IMAGINARY ENEMIES: MYTH AND ABOLITION IN THE MINNEAPOLIS REBELLION, Free, 5½” x 8½”, 8pgs.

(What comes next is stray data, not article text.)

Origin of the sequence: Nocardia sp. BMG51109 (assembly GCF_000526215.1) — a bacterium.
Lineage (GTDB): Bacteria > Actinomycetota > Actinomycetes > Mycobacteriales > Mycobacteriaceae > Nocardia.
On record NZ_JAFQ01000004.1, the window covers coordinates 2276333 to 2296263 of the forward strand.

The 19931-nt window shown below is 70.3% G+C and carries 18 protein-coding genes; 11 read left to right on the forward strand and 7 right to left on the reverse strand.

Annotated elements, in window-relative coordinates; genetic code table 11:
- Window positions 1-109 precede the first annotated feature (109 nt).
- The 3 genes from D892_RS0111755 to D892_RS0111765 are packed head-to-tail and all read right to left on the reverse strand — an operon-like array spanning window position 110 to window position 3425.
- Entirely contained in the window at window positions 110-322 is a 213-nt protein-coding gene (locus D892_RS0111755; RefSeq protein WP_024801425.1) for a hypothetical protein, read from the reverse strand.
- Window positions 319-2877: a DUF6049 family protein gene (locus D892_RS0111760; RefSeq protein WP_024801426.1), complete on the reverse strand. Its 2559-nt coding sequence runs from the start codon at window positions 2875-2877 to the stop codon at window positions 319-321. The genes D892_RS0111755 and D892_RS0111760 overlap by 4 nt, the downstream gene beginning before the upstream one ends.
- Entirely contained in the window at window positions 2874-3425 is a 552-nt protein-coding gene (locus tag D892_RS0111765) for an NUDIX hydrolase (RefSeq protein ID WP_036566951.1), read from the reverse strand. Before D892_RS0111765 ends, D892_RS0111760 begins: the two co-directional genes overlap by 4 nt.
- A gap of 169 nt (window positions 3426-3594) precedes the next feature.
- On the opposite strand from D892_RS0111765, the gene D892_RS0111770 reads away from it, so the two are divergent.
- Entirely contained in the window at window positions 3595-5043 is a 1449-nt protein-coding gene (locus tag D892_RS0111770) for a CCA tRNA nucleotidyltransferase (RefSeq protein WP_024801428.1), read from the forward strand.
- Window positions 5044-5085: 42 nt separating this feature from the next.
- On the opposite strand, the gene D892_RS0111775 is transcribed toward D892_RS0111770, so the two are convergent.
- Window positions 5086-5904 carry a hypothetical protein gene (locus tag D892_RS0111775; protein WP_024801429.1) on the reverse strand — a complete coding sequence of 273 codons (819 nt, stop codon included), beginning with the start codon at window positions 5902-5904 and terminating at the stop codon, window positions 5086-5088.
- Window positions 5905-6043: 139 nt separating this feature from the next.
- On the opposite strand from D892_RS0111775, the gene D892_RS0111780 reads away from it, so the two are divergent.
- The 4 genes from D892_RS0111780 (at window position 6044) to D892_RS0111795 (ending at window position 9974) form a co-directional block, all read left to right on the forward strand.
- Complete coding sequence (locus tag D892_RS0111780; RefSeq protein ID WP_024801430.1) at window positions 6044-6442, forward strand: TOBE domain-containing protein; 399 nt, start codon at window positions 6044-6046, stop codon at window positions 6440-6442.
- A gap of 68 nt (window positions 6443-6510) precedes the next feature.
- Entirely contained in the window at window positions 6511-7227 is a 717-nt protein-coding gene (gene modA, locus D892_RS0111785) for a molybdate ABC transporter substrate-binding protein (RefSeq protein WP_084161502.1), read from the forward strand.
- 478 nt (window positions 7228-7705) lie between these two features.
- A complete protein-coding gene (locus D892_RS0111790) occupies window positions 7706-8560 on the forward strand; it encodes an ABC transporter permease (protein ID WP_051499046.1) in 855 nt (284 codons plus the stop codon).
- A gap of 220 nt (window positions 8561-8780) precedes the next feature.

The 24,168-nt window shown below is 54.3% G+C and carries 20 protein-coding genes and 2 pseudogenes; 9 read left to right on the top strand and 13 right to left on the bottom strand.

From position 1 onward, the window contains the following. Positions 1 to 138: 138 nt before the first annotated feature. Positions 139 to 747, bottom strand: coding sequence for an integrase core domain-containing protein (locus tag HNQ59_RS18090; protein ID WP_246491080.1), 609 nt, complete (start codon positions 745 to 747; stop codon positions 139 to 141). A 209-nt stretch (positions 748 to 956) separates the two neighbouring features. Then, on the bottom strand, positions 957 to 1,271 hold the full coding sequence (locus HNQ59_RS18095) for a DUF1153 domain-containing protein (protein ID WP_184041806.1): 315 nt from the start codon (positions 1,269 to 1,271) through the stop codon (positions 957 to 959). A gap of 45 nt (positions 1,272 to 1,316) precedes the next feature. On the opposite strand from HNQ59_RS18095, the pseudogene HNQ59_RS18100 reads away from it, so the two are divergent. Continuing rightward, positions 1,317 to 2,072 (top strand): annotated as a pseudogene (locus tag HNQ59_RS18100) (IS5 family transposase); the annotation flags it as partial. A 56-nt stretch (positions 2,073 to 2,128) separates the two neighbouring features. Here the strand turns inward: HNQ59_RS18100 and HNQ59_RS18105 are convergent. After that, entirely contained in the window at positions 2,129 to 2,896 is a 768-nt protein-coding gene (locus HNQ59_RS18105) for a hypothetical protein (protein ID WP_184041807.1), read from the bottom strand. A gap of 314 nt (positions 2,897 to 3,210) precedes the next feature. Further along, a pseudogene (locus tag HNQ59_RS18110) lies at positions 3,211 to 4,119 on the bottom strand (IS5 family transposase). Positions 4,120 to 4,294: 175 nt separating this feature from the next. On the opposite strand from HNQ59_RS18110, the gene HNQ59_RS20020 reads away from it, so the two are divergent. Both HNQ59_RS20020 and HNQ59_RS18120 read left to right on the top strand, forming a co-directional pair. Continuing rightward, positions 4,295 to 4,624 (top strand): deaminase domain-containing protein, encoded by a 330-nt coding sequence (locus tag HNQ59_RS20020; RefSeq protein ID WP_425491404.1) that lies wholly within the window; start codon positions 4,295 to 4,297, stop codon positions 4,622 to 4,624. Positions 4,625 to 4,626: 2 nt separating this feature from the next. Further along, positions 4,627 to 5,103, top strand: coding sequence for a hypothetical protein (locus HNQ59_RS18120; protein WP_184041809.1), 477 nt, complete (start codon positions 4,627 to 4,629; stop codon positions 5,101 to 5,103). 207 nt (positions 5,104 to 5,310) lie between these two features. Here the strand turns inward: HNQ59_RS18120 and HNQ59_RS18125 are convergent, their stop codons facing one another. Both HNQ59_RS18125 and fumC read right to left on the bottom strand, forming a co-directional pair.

It’s hard to believe that it was almost a year ago that my city burned, and in doing so, became the epicenter of global unrest. The story is still being tacked down: indeed, still unfolding. Derek Chauvin’s trial will begin right around when this review starts appearing in your mailboxes… It is necessary not just to tell the story of just what went down in Minneapolis—but to reflect critically on that story so that its implications don’t escape us—so we can learn from it. Imaginary Enemies is one such intervention (and I do encourage you to seek others), dealing particularly with the way the myth of the white supremacist outside agitator struck so many and ultimately convinced far too many people to capitulate to the state’s narrative surrounding the events and, crucially, the meaning of the uprising. Despite the miniscule node of truth in it—a few white supremacists did participate in the uprising, but ultimately mostly to protect businesses from looting, as opposed to all the speculation about who really lit the AutoZone on fire (and really, who cares?!)—this narrative served to delegitimize the uprising in a number of ways. Imaginary Enemies is an incisive account of those effects and well worth the read for anyone with an interest in last summer’s events. Available to read, download, print, and share for free on Ill Will Editions, and available for purchase in print at friendsmn.com—check the latter out for more zines and other anti-cop sundries, proceeds from which benefit those in legal trouble related to the uprising—twice as nice! –jimmy cooper (Free digitally at illwilleditions.com, $3 print at friendsmn.com)